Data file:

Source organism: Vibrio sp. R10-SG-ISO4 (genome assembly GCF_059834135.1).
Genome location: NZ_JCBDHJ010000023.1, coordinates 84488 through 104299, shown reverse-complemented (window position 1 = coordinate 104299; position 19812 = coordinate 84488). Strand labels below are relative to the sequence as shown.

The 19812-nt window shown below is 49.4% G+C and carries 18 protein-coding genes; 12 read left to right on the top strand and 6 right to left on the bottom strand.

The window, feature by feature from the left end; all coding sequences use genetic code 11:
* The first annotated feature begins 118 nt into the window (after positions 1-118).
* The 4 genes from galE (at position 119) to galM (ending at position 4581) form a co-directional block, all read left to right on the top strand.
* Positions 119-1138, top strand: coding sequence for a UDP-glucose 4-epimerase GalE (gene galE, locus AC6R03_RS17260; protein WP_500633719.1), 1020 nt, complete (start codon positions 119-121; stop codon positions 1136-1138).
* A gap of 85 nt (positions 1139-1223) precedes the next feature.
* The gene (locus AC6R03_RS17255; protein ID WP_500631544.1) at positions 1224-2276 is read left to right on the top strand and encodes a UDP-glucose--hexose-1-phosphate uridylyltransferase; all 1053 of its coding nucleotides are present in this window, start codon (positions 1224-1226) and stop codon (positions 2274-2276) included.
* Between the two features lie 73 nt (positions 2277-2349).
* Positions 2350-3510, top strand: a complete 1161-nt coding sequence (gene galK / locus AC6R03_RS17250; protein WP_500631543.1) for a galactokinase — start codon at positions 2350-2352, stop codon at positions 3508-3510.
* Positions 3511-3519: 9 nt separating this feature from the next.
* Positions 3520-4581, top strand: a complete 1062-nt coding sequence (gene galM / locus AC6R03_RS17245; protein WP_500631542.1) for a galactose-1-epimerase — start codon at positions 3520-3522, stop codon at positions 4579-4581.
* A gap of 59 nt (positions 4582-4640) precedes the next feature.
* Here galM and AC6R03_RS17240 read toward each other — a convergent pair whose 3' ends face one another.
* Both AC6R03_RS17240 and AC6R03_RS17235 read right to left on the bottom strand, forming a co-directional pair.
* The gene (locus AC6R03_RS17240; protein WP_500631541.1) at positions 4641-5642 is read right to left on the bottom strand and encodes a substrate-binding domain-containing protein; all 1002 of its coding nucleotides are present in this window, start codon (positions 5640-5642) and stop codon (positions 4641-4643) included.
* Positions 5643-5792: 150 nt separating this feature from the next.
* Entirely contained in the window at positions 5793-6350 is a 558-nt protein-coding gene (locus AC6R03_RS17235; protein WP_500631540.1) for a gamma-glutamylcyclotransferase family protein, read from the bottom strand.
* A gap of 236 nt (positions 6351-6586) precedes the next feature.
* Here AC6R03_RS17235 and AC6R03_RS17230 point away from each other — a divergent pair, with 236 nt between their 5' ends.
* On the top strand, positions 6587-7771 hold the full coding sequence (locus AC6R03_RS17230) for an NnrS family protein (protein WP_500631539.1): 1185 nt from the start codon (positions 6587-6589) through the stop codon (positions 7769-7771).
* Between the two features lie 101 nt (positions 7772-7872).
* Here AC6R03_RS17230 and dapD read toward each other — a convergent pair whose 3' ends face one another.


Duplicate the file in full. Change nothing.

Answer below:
Source organism: Vibrio sp. R10-SG-ISO4 (genome assembly GCF_059834135.1).
Genome location: NZ_JCBDHJ010000023.1, coordinates 84488 through 104299, shown reverse-complemented (window position 1 = coordinate 104299; position 19812 = coordinate 84488). Strand labels below are relative to the sequence as shown.

The 19812-nt window shown below is 49.4% G+C and carries 18 protein-coding genes; 12 read left to right on the top strand and 6 right to left on the bottom strand.

The window, feature by feature from the left end; all coding sequences use genetic code 11:
* The first annotated feature begins 118 nt into the window (after positions 1-118).
* The 4 genes from galE (at position 119) to galM (ending at position 4581) form a co-directional block, all read left to right on the top strand.
* Positions 119-1138, top strand: coding sequence for a UDP-glucose 4-epimerase GalE (gene galE, locus AC6R03_RS17260; protein WP_500633719.1), 1020 nt, complete (start codon positions 119-121; stop codon positions 1136-1138).
* A gap of 85 nt (positions 1139-1223) precedes the next feature.
* The gene (locus AC6R03_RS17255; protein ID WP_500631544.1) at positions 1224-2276 is read left to right on the top strand and encodes a UDP-glucose--hexose-1-phosphate uridylyltransferase; all 1053 of its coding nucleotides are present in this window, start codon (positions 1224-1226) and stop codon (positions 2274-2276) included.
* Between the two features lie 73 nt (positions 2277-2349).
* Positions 2350-3510, top strand: a complete 1161-nt coding sequence (gene galK / locus AC6R03_RS17250; protein WP_500631543.1) for a galactokinase — start codon at positions 2350-2352, stop codon at positions 3508-3510.
* Positions 3511-3519: 9 nt separating this feature from the next.
* Positions 3520-4581, top strand: a complete 1062-nt coding sequence (gene galM / locus AC6R03_RS17245; protein WP_500631542.1) for a galactose-1-epimerase — start codon at positions 3520-3522, stop codon at positions 4579-4581.
* A gap of 59 nt (positions 4582-4640) precedes the next feature.
* Here galM and AC6R03_RS17240 read toward each other — a convergent pair whose 3' ends face one another.
* Both AC6R03_RS17240 and AC6R03_RS17235 read right to left on the bottom strand, forming a co-directional pair.
* The gene (locus AC6R03_RS17240; protein WP_500631541.1) at positions 4641-5642 is read right to left on the bottom strand and encodes a substrate-binding domain-containing protein; all 1002 of its coding nucleotides are present in this window, start codon (positions 5640-5642) and stop codon (positions 4641-4643) included.
* Positions 5643-5792: 150 nt separating this feature from the next.
* Entirely contained in the window at positions 5793-6350 is a 558-nt protein-coding gene (locus AC6R03_RS17235; protein WP_500631540.1) for a gamma-glutamylcyclotransferase family protein, read from the bottom strand.
* A gap of 236 nt (positions 6351-6586) precedes the next feature.
* Here AC6R03_RS17235 and AC6R03_RS17230 point away from each other — a divergent pair, with 236 nt between their 5' ends.
* On the top strand, positions 6587-7771 hold the full coding sequence (locus AC6R03_RS17230) for an NnrS family protein (protein WP_500631539.1): 1185 nt from the start codon (positions 6587-6589) through the stop codon (positions 7769-7771).
* Between the two features lie 101 nt (positions 7772-7872).
* Here AC6R03_RS17230 and dapD read toward each other — a convergent pair whose 3' ends face one another.